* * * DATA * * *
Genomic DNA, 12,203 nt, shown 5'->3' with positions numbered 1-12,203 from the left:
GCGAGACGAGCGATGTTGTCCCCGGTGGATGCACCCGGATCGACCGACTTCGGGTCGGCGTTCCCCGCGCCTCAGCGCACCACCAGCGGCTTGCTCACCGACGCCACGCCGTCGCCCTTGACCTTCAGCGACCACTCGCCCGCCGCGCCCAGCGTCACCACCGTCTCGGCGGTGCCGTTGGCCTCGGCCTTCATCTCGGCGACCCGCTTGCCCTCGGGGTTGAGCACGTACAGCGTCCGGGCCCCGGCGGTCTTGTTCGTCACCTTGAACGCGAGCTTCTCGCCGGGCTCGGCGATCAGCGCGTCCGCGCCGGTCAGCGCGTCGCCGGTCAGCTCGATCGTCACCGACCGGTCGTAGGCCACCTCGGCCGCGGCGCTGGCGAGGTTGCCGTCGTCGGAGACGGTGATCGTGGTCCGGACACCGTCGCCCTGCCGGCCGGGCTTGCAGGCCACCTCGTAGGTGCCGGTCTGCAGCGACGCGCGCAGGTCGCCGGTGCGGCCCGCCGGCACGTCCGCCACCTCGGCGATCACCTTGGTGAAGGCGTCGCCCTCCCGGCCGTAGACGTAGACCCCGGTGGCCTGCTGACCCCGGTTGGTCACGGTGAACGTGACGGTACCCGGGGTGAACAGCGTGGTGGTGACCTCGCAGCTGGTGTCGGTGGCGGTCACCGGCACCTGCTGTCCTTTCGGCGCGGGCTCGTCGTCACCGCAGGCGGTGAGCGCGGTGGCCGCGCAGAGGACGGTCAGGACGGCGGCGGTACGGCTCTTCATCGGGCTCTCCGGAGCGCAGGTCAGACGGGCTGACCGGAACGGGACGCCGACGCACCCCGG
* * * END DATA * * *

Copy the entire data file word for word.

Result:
Genomic DNA, 12,203 nt, shown 5'->3' with positions numbered 1-12,203 from the left:
GCGAGACGAGCGATGTTGTCCCCGGTGGATGCACCCGGATCGACCGACTTCGGGTCGGCGTTCCCCGCGCCTCAGCGCACCACCAGCGGCTTGCTCACCGACGCCACGCCGTCGCCCTTGACCTTCAGCGACCACTCGCCCGCCGCGCCCAGCGTCACCACCGTCTCGGCGGTGCCGTTGGCCTCGGCCTTCATCTCGGCGACCCGCTTGCCCTCGGGGTTGAGCACGTACAGCGTCCGGGCCCCGGCGGTCTTGTTCGTCACCTTGAACGCGAGCTTCTCGCCGGGCTCGGCGATCAGCGCGTCCGCGCCGGTCAGCGCGTCGCCGGTCAGCTCGATCGTCACCGACCGGTCGTAGGCCACCTCGGCCGCGGCGCTGGCGAGGTTGCCGTCGTCGGAGACGGTGATCGTGGTCCGGACACCGTCGCCCTGCCGGCCGGGCTTGCAGGCCACCTCGTAGGTGCCGGTCTGCAGCGACGCGCGCAGGTCGCCGGTGCGGCCCGCCGGCACGTCCGCCACCTCGGCGATCACCTTGGTGAAGGCGTCGCCCTCCCGGCCGTAGACGTAGACCCCGGTGGCCTGCTGACCCCGGTTGGTCACGGTGAACGTGACGGTACCCGGGGTGAACAGCGTGGTGGTGACCTCGCAGCTGGTGTCGGTGGCGGTCACCGGCACCTGCTGTCCTTTCGGCGCGGGCTCGTCGTCACCGCAGGCGGTGAGCGCGGTGGCCGCGCAGAGGACGGTCAGGACGGCGGCGGTACGGCTCTTCATCGGGCTCTCCGGAGCGCAGGTCAGACGGGCTGACCGGAACGGGACGCCGACGCACCCCGG